Investors will likely focus in particular on the implications of the Popular rescue for determining the so-called point of nonviability on both AT1s and subordinated Tier 2 debt, said Tom Kinmonth, a fixed-income strategist at ABN AMRO. He noted in an analysis that even theoretically safer "low trigger" AT1s — which typically require a bank's CET1 ratio to fall below 5.125% before being bailed in — may not prove any safer, "if AT1 investors suffer full write-downs before the trigger is reached."

Popular had €500 million of low-trigger AT1s and a further €750 million of AT1s with a 7% CET1 trigger. The bank's common equity Tier 1 ratio was 7.33% on a fully loaded basis at the end of the first quarter, or 10.02% on a "phase-in" basis applying regulations as they stand at present.

No contagion

Despite the concerns over AT1s, however, there was widespread relief that the EU's bank resolution powers had rather convincingly passed their first test. European stock markets ended the day broadly unchanged, and the STOXX Europe 600 Banks index was up 0.72%.

Even Santander investors were scarcely ruffled, the lender's shares off less than 1% despite the prospect of a €7 billion cash call.

"It's essentially a case of the regulation doing exactly what it was created for," said Laurent Frings, head of credit research at Aberdeen Asset Management, according to the BBC. "But it does show that there is real risk in investing in these second tier names in the banking sector."

"There was a problem in the system, and that problem was fixed, good news," said Francisco González, executive chairman of Spain's second-biggest lender, Banco Bilbao Vizcaya Argentaria SA. Spanish Finance Minister Luis de Guindos described the deal as a "good outcome" for Banco Popular, and also said there is "no danger of 'credit risk contagion' spreading to other banks," The Guardian reported June 7.

Yet although Popular's issues were largely perceived as specific to the bank, rather than as a reflection of the wider Spanish sector, the success of this exercise may not be predictive elsewhere, most notably Italy, Kinmonth wrote. That country is still scrambling for a solution for ailing Venetian lenders Veneto Banca SpA and Banca Popolare di Vicenza SpA, which appear in significantly worse shape, he said.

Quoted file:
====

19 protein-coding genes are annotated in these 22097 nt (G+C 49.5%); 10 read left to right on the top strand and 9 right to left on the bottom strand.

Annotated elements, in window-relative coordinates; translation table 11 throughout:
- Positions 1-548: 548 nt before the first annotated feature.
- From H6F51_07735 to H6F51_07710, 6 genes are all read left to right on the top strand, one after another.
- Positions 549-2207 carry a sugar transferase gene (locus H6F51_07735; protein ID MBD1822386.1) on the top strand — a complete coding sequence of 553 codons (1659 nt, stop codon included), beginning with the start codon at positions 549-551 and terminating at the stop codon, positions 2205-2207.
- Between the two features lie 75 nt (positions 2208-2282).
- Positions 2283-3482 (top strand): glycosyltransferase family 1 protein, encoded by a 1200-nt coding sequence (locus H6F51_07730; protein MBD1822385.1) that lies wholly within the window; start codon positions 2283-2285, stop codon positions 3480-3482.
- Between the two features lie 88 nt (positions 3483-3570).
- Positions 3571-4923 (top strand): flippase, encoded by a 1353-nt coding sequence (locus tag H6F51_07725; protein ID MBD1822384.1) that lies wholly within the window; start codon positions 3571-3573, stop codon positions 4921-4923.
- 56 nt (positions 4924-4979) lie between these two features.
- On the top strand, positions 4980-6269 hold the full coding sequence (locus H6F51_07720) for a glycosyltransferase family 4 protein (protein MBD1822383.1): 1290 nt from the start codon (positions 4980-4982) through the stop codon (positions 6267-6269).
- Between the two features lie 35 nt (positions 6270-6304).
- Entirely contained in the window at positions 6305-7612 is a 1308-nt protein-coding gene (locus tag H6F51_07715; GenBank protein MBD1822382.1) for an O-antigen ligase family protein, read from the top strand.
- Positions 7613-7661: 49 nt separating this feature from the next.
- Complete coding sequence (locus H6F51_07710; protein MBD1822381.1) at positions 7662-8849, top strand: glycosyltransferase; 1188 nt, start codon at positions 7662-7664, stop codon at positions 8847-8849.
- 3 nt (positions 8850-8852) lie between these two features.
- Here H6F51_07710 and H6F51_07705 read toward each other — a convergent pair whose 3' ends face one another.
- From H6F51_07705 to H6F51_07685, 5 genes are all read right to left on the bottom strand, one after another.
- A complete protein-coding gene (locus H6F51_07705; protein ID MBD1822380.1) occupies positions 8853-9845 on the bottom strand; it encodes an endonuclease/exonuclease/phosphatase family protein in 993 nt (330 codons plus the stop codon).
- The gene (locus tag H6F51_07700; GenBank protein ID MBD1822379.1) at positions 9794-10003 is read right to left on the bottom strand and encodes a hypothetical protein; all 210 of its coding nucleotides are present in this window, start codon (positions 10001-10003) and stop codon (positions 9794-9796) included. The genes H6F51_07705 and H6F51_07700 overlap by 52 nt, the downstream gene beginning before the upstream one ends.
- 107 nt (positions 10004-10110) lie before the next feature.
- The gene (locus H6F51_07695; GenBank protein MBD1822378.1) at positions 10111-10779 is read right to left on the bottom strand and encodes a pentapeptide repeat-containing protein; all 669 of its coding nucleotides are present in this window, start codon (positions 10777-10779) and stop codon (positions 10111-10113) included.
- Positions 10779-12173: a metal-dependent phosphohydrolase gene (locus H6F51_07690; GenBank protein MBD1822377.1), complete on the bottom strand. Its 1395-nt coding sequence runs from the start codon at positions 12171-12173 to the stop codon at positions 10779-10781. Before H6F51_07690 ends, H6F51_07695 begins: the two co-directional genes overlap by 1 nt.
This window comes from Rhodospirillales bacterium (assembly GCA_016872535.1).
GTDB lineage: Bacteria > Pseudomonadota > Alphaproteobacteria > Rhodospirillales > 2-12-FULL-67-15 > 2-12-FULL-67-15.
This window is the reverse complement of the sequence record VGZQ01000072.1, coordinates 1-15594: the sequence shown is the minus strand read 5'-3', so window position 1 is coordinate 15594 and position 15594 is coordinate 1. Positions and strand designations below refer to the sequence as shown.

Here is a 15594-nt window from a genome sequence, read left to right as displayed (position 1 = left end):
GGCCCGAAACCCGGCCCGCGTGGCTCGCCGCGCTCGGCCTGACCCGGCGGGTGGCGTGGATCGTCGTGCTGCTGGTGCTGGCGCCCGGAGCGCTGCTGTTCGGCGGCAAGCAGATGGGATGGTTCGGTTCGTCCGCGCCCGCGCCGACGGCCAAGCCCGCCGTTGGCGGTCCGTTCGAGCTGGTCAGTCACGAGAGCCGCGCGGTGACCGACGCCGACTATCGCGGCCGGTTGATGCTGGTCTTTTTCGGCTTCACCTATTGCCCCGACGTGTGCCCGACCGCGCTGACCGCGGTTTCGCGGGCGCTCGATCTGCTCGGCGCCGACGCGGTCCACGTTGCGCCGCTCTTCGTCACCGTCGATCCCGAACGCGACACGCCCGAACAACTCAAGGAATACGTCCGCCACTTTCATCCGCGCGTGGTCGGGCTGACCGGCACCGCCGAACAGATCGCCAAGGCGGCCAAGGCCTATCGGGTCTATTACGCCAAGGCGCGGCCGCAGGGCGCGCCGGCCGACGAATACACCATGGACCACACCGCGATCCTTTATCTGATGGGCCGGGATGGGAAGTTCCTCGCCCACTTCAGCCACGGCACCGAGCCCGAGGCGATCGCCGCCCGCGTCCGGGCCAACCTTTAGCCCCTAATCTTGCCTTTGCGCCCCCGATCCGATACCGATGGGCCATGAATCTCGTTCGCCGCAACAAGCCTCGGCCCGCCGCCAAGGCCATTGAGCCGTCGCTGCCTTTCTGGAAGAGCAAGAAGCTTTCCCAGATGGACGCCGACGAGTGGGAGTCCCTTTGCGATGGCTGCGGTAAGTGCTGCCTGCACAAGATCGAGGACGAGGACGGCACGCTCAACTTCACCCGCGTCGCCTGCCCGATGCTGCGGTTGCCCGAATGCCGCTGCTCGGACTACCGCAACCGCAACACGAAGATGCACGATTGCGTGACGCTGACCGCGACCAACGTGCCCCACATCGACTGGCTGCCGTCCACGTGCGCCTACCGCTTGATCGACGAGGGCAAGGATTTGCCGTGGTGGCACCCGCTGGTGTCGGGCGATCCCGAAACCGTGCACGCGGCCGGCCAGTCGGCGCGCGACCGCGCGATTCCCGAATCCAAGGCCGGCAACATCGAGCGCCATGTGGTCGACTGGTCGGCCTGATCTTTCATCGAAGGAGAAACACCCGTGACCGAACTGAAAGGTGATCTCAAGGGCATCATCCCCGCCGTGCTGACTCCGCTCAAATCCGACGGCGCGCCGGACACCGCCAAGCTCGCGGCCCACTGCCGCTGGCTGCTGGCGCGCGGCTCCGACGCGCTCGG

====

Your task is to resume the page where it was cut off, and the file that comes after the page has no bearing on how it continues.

"The Spanish deal is facilitated by the fact that Banco Popular is actually strong enough to have buyers," he said, adding: "Crucially, the deal could be performed without the need for state assistance, and this is likely to be a reason why the European authorities stepped in so quickly."

By contrast, the balance sheets of Veneto and Vicenza are not nearly as strong, and "it would seem that the large institutions in Italy would be unwilling to take over the banks without the interaction of the Italian state," Kinmonth said.

Regional differences in the regulation of so-called domestic systemically important banks — those not quite as risky as their globally focused counterparts — also persist, warned Benoît Lallemand, secretary general of public interest advocacy group Finance Watch.

The SRB has "proven that resolution can work for a domestic systemically important bank and there is no longer any justification to use taxpayers' money when [such a bank] gets into difficulty," he said in a statement. "But there is no room for complacency. There are some 150 such banks in Europe designated as systemically important, meaning they could trigger a cross-border domino effect if they fail in an uncontrolled manner," Lallemand said.

He suggested that D-SIBs be subject, like their G-SIB counterparts, to EU-level harmonization of capital add-ons and rules for total loss-absorbing capacity, or TLAC, and the minimum requirement for own funds and eligible liabilities, or MREL.